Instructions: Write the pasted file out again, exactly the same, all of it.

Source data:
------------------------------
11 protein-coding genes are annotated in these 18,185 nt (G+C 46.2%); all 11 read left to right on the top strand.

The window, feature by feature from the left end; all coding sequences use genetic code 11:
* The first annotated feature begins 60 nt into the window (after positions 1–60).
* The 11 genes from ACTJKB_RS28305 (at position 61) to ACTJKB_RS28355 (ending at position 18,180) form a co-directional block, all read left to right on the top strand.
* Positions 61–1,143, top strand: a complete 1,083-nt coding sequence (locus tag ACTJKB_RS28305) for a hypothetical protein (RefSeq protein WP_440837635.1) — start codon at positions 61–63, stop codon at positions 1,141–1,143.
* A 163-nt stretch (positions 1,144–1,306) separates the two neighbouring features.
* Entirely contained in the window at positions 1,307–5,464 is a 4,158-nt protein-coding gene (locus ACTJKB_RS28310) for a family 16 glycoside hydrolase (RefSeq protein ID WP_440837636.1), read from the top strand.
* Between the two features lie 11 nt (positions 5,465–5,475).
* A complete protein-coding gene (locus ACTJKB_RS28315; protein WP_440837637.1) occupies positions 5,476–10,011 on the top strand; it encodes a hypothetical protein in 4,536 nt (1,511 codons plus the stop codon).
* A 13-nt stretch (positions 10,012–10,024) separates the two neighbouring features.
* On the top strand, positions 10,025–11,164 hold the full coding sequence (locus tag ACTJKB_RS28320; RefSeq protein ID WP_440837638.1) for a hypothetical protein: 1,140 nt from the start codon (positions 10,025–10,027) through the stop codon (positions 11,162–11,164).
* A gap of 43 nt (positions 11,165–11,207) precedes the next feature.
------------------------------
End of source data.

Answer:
11 protein-coding genes are annotated in these 18,185 nt (G+C 46.2%); all 11 read left to right on the top strand.

The window, feature by feature from the left end; all coding sequences use genetic code 11:
* The first annotated feature begins 60 nt into the window (after positions 1–60).
* The 11 genes from ACTJKB_RS28305 (at position 61) to ACTJKB_RS28355 (ending at position 18,180) form a co-directional block, all read left to right on the top strand.
* Positions 61–1,143, top strand: a complete 1,083-nt coding sequence (locus tag ACTJKB_RS28305) for a hypothetical protein (RefSeq protein WP_440837635.1) — start codon at positions 61–63, stop codon at positions 1,141–1,143.
* A 163-nt stretch (positions 1,144–1,306) separates the two neighbouring features.
* Entirely contained in the window at positions 1,307–5,464 is a 4,158-nt protein-coding gene (locus ACTJKB_RS28310) for a family 16 glycoside hydrolase (RefSeq protein ID WP_440837636.1), read from the top strand.
* Between the two features lie 11 nt (positions 5,465–5,475).
* A complete protein-coding gene (locus ACTJKB_RS28315; protein WP_440837637.1) occupies positions 5,476–10,011 on the top strand; it encodes a hypothetical protein in 4,536 nt (1,511 codons plus the stop codon).
* A 13-nt stretch (positions 10,012–10,024) separates the two neighbouring features.
* On the top strand, positions 10,025–11,164 hold the full coding sequence (locus tag ACTJKB_RS28320; RefSeq protein ID WP_440837638.1) for a hypothetical protein: 1,140 nt from the start codon (positions 10,025–10,027) through the stop codon (positions 11,162–11,164).
* A gap of 43 nt (positions 11,165–11,207) precedes the next feature.